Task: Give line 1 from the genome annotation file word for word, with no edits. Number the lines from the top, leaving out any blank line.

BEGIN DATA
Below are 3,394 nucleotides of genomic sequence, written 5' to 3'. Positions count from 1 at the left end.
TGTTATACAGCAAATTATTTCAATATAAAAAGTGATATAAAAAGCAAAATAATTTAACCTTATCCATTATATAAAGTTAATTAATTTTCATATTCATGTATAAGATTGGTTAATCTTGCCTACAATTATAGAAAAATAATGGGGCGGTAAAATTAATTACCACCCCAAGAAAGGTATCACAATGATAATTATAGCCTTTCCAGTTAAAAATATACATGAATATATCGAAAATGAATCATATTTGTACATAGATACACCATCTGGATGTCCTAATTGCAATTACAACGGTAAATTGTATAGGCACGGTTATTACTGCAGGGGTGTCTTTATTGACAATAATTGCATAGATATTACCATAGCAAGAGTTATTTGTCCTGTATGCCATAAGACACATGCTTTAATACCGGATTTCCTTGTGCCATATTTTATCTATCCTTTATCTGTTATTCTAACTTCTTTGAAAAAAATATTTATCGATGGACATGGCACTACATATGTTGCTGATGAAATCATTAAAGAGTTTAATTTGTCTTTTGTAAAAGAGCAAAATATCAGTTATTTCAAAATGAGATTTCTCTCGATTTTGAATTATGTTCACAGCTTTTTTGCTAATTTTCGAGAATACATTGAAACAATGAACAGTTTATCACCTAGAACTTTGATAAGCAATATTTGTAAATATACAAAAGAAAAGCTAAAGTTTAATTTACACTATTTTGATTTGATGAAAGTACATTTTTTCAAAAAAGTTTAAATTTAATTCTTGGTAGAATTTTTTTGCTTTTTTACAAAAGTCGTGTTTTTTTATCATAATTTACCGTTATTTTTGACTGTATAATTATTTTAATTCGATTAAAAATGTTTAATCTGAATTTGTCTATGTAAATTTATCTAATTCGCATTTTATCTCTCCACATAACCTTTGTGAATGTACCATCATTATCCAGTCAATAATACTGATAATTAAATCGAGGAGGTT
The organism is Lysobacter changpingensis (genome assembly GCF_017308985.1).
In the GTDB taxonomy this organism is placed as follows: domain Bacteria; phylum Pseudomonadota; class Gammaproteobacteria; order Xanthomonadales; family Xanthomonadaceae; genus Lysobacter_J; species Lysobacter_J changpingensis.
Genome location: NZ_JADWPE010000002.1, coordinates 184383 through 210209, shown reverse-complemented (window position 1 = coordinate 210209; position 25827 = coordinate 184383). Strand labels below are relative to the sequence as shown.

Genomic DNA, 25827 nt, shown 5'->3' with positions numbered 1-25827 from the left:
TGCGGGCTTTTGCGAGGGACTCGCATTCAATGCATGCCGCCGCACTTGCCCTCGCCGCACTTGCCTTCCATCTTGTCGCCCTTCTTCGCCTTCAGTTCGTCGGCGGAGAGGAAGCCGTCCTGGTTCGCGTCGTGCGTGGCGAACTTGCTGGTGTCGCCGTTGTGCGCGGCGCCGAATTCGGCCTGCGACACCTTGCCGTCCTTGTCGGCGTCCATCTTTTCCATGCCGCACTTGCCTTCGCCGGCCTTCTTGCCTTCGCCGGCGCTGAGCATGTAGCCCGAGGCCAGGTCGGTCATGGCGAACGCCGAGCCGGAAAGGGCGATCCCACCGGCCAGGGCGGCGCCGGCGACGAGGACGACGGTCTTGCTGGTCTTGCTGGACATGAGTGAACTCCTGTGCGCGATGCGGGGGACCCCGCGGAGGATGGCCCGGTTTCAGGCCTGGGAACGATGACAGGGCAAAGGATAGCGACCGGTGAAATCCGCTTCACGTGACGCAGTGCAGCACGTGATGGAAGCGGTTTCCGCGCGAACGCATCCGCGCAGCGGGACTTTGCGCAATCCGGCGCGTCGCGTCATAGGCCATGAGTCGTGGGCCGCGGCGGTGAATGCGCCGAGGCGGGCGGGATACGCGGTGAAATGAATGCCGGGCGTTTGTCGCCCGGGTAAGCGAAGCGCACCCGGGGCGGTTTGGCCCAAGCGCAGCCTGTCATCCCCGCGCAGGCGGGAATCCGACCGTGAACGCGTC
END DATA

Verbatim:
Below are 3,394 nucleotides of genomic sequence, written 5' to 3'. Positions count from 1 at the left end.